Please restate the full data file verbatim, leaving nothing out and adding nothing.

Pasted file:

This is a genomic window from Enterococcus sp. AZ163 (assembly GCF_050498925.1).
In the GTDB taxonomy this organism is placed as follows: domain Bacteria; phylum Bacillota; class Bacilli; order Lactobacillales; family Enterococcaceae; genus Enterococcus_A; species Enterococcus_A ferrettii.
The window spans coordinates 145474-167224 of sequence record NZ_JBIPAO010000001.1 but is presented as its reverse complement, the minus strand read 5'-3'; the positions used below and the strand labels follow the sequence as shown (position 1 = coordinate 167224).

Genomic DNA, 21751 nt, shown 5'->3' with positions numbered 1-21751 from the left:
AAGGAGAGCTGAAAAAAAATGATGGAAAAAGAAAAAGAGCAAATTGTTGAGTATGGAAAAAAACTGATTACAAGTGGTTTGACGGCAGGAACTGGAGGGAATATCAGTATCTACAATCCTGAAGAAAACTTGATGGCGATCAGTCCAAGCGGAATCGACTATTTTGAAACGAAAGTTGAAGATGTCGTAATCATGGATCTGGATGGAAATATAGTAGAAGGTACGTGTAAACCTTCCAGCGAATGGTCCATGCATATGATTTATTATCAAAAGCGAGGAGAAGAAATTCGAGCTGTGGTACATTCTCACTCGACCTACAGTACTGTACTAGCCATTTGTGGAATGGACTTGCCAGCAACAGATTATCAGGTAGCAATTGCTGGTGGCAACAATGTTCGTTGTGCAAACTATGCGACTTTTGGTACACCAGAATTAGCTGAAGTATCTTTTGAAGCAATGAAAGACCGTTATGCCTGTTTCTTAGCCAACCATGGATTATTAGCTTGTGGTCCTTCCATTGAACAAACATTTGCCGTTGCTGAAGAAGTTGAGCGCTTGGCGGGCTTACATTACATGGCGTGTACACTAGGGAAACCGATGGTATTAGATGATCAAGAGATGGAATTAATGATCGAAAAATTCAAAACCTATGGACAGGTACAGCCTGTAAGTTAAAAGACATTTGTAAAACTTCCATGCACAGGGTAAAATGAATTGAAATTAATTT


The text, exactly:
This is a genomic window from Enterococcus sp. AZ163 (assembly GCF_050498925.1).
In the GTDB taxonomy this organism is placed as follows: domain Bacteria; phylum Bacillota; class Bacilli; order Lactobacillales; family Enterococcaceae; genus Enterococcus_A; species Enterococcus_A ferrettii.
The window spans coordinates 145474-167224 of sequence record NZ_JBIPAO010000001.1 but is presented as its reverse complement, the minus strand read 5'-3'; the positions used below and the strand labels follow the sequence as shown (position 1 = coordinate 167224).

Genomic DNA, 21751 nt, shown 5'->3' with positions numbered 1-21751 from the left:
AAGGAGAGCTGAAAAAAAATGATGGAAAAAGAAAAAGAGCAAATTGTTGAGTATGGAAAAAAACTGATTACAAGTGGTTTGACGGCAGGAACTGGAGGGAATATCAGTATCTACAATCCTGAAGAAAACTTGATGGCGATCAGTCCAAGCGGAATCGACTATTTTGAAACGAAAGTTGAAGATGTCGTAATCATGGATCTGGATGGAAATATAGTAGAAGGTACGTGTAAACCTTCCAGCGAATGGTCCATGCATATGATTTATTATCAAAAGCGAGGAGAAGAAATTCGAGCTGTGGTACATTCTCACTCGACCTACAGTACTGTACTAGCCATTTGTGGAATGGACTTGCCAGCAACAGATTATCAGGTAGCAATTGCTGGTGGCAACAATGTTCGTTGTGCAAACTATGCGACTTTTGGTACACCAGAATTAGCTGAAGTATCTTTTGAAGCAATGAAAGACCGTTATGCCTGTTTCTTAGCCAACCATGGATTATTAGCTTGTGGTCCTTCCATTGAACAAACATTTGCCGTTGCTGAAGAAGTTGAGCGCTTGGCGGGCTTACATTACATGGCGTGTACACTAGGGAAACCGATGGTATTAGATGATCAAGAGATGGAATTAATGATCGAAAAATTCAAAACCTATGGACAGGTACAGCCTGTAAGTTAAAAGACATTTGTAAAACTTCCATGCACAGGGTAAAATGAATTGAAATTAATTT